In a large, nationally representative US sample of adults, after we adjusted for sociodemographic characteristics, African Americans and Caribbean Blacks had equal or lower prevalence than non-Hispanic Whites of lifetime and 12-month diagnoses of several Axis I psychiatric disorders. Among Blacks in the study, Caribbean Blacks had lower lifetime prevalence of MDD, alcohol dependence, and drug abuse than did African Americans. Furthermore, Caribbean Blacks had lower likelihood of 12-month diagnoses of social anxiety disorder and substance use disorder but had greater likelihood of psychotic disorder diagnosis than did African Americans. There were no differences in persistence of Axis I disorders between Caribbean Blacks and African Americans although differences existed when each group was compared with Whites. The study, which is the first one to provide national estimates of personality disorder diagnoses in both African American and Caribbean Blacks, found significant differences in risk of several Axis II personality disorders compared with non-Hispanic Whites.
Consistent with previous studies that have shown decreased prevalence of major depressive disorder, anxiety disorders, drug abuse, and alcohol dependence among Blacks in general,15,25,26,43
this study found equal or lower 12-month and lifetime prevalence of these Axis I psychiatric disorders in Caribbean Blacks and African Americans compared with non-Hispanic Whites after we adjusted for socioeconomic characteristics. Despite having many risk factors for psychiatric disorders, protective factors may attenuate these risks among African Americans and Caribbean Blacks. Involvement in family, religious, and other community networks; disclosure of perceived discrimination; and cultural norms about distress tolerance may promote increased resilience.10,44–46
In addition, religious affiliation may discourage alcohol and drug use.22,47
Genetic protective factors for substance use disorders may also play a role. For example, the ADH1B*3 and ALDH1A1*3 alleles of alcohol dehydrogenase are more common among African Americans than non-Hispanic Whites.48
These alleles are associated with decreased family history of alcoholism, decreased hedonic responses to alcohol, and increased metabolism of alcohol to acetaldehyde leading to uncomfortable side effects, which tend to deter alcohol consumption49,50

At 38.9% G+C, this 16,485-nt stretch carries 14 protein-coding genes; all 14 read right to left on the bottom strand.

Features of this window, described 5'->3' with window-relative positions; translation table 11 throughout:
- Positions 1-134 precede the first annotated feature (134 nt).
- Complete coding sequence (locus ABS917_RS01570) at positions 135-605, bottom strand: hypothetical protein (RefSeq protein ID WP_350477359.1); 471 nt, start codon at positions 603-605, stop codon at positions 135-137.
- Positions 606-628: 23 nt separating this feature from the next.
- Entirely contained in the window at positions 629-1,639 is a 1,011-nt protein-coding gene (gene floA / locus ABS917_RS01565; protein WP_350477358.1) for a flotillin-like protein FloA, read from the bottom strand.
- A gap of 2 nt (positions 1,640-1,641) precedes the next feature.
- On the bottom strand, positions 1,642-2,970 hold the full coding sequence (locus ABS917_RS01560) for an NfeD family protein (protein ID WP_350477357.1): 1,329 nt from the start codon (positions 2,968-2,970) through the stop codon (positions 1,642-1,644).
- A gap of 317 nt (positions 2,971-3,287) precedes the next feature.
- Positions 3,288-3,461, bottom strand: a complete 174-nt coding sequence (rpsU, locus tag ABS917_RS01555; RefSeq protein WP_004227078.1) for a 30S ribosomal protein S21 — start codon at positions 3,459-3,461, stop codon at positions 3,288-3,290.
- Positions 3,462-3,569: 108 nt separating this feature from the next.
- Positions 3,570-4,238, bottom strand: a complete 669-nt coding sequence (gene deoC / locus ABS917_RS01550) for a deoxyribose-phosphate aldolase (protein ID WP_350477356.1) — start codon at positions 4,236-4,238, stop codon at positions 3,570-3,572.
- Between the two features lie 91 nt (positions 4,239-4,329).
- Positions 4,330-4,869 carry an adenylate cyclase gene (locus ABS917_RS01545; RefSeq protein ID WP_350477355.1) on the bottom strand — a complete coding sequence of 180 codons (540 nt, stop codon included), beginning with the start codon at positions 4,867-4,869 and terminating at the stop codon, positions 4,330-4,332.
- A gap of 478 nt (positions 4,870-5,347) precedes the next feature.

and lower the risk of alcohol dependence.
We also found that despite overall lower likelihood of any anxiety disorder among African Americans, African Americans had greater persistence of anxiety disorders than did non-Hispanic Whites. Lower treatment rates,51,52
poorer quality of the treatment when it is sought,15,53,54
and higher and more chronic exposure to actual or perceived race-based discrimination55,56
may contribute to this increased chronicity. Lack of opportunities to speak to others about discrimination is associated with increased odds of anxiety disorders in Black respondents.10
Furthermore, culturally normalized anxiety about perceived discrimination may decrease African Americans’ motivation to seek treatment. African Americans also had lower persistence of substance use disorders than did non-Hispanic Whites. Recent increases in access to treatment of substance use disorders among Blacks may contribute to these findings.52,57
The NESARC was the first epidemiological survey to examine the relationship between race and ethnicity and a wide range of personality disorders among African Americans and Caribbean Blacks. African Americans were less likely than non-Hispanic Whites to be diagnosed with avoidant or dependent personality disorder, but more likely to be diagnosed with paranoid personality disorder. Furthermore, both African American and Caribbean Blacks were more likely to be diagnosed with schizoid personality disorder. Several reasons may contribute to these higher rates of Cluster A personality disorders among Blacks.
First, the historical legacy of the United States has led to continued concerns among Blacks about oppression in American society. Our findings may be partially understood as a natural response by a minority group to a society in which racism, discrimination, and economic and social marginalization are not uncommon.10,45
The experience of racial profiling may also lead to cultural mistrust.58,59
The point at which distrust in the face of adverse environmental circumstances becomes pathological may not be easy to delineate.
Second, socializing predominantly with members of one’s same race and actively promoting cultural pride is associated with multiple benefits, such as increased self-esteem, academic achievement, anger control, and decreased anxiety in youths.60
It may also promote coping strategies that might sometimes be understood as Cluster A traits, such as suspicions about members outside one’s culture, mistrust, and limited interaction with members outside one’s cultural group.